Sometimes, while pulling a key, you lose part of the image you’re trying to keep. This can
happen when the color of the subject’s clothing is too close to the color of the background
being keyed out, or when you need to use keying values that are too aggressive. In this
example, small parts of the bird’s head and wings are getting removed with the key,
rather than just the blue sky.
The following images show an example of a key that must be manually masked. The top
image is the original shot to be keyed, and the bottom image is the keyed shot. The bird
image key leaves black spots or “dirt” on the key. If left uncorrected, the background
image would show through the bird in these areas.
Keyed image with “dirt” on the key
In these cases, you can duplicate the original layer, mask the part of the subject that’s
being incorrectly keyed, and composite it over the keyed version to fill it back in.
Note: The Spill Suppressor filter can modify the color of the foreground subject as well.
If you’re using the Spill Suppressor filter on the keyed layer, you may have to apply the
same filter to the holdout mask layer to make sure the color matches. For more information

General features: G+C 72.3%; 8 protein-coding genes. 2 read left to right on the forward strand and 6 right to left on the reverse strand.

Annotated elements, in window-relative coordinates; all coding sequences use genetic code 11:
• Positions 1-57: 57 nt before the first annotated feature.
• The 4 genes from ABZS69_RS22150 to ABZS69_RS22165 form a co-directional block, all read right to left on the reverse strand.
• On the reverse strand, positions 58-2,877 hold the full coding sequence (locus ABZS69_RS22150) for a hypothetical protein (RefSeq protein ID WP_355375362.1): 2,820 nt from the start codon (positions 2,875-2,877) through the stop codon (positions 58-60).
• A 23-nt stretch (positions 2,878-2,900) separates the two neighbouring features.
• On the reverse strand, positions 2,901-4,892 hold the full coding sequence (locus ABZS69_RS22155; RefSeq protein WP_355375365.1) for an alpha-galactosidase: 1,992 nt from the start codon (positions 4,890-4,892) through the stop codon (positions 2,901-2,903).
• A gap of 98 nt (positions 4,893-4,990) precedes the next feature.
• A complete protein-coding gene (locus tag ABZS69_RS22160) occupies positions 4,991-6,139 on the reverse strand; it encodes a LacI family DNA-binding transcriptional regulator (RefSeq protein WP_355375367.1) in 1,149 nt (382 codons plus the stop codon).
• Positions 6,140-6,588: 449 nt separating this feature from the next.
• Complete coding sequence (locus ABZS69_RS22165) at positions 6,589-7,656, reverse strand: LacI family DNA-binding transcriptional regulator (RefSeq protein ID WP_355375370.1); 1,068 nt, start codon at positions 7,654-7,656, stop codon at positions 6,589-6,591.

on the Spill Suppressor filter, see
To create a holdout mask
Key and mask the foreground subject.
For more information about using Motion’s keying filters, see
Duplicate the keyed layer, then move it so it appears above the original layer in the Layers
list or Timeline.
Mask the area of the foreground that is incorrectly keyed.
Make sure that the mask is entirely within the subject being keyed.
Note: The holdout mask must be animated if the subject is moving.
On the newly duplicated layer, delete the original keying filters.
Using Shapes, Masks, and Paint Strokes
If you’ve used a Spill Suppressor filter, don’t delete it, because it’s probably changing the
color of the subject.
Feather the edge of the holdout mask you’ve just created, to make sure that it blends in
with the object you initially keyed.
In the following image, the mask on the bird creates a clean key by removing the “dirt”
left by the original key.
As an optional step, you can nest the originally keyed layer and the holdout matte you
just created inside a dedicated group so you can manipulate the entire subject as a single